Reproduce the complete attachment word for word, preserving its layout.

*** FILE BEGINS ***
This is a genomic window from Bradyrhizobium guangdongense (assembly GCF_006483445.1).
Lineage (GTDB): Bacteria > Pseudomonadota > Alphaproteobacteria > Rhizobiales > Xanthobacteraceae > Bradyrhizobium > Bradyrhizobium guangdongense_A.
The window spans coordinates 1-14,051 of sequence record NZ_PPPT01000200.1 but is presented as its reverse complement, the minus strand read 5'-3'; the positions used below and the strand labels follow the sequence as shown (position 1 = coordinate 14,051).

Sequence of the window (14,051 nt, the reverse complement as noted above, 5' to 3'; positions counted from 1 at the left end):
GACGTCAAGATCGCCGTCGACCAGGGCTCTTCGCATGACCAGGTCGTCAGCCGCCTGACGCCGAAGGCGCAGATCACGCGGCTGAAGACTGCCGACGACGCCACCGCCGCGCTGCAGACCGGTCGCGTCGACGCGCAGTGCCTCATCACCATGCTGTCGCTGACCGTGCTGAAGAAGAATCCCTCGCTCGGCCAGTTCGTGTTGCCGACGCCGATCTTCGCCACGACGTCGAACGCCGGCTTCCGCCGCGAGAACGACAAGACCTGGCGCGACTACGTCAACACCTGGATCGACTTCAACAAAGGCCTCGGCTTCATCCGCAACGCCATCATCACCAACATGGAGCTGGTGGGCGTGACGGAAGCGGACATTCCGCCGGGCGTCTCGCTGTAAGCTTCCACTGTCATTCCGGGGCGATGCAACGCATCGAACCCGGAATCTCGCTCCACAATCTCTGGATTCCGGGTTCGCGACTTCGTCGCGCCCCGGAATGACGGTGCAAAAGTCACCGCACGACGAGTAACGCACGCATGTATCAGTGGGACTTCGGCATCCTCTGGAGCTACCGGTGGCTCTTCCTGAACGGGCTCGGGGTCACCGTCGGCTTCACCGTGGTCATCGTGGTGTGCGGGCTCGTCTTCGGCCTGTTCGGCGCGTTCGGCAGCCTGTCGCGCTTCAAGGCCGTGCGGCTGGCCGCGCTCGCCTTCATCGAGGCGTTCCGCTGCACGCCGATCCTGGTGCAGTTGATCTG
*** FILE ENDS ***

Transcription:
This is a genomic window from Bradyrhizobium guangdongense (assembly GCF_006483445.1).
Lineage (GTDB): Bacteria > Pseudomonadota > Alphaproteobacteria > Rhizobiales > Xanthobacteraceae > Bradyrhizobium > Bradyrhizobium guangdongense_A.
The window spans coordinates 1-14,051 of sequence record NZ_PPPT01000200.1 but is presented as its reverse complement, the minus strand read 5'-3'; the positions used below and the strand labels follow the sequence as shown (position 1 = coordinate 14,051).

Sequence of the window (14,051 nt, the reverse complement as noted above, 5' to 3'; positions counted from 1 at the left end):
GACGTCAAGATCGCCGTCGACCAGGGCTCTTCGCATGACCAGGTCGTCAGCCGCCTGACGCCGAAGGCGCAGATCACGCGGCTGAAGACTGCCGACGACGCCACCGCCGCGCTGCAGACCGGTCGCGTCGACGCGCAGTGCCTCATCACCATGCTGTCGCTGACCGTGCTGAAGAAGAATCCCTCGCTCGGCCAGTTCGTGTTGCCGACGCCGATCTTCGCCACGACGTCGAACGCCGGCTTCCGCCGCGAGAACGACAAGACCTGGCGCGACTACGTCAACACCTGGATCGACTTCAACAAAGGCCTCGGCTTCATCCGCAACGCCATCATCACCAACATGGAGCTGGTGGGCGTGACGGAAGCGGACATTCCGCCGGGCGTCTCGCTGTAAGCTTCCACTGTCATTCCGGGGCGATGCAACGCATCGAACCCGGAATCTCGCTCCACAATCTCTGGATTCCGGGTTCGCGACTTCGTCGCGCCCCGGAATGACGGTGCAAAAGTCACCGCACGACGAGTAACGCACGCATGTATCAGTGGGACTTCGGCATCCTCTGGAGCTACCGGTGGCTCTTCCTGAACGGGCTCGGGGTCACCGTCGGCTTCACCGTGGTCATCGTGGTGTGCGGGCTCGTCTTCGGCCTGTTCGGCGCGTTCGGCAGCCTGTCGCGCTTCAAGGCCGTGCGGCTGGCCGCGCTCGCCTTCATCGAGGCGTTCCGCTGCACGCCGATCCTGGTGCAGTTGATCTG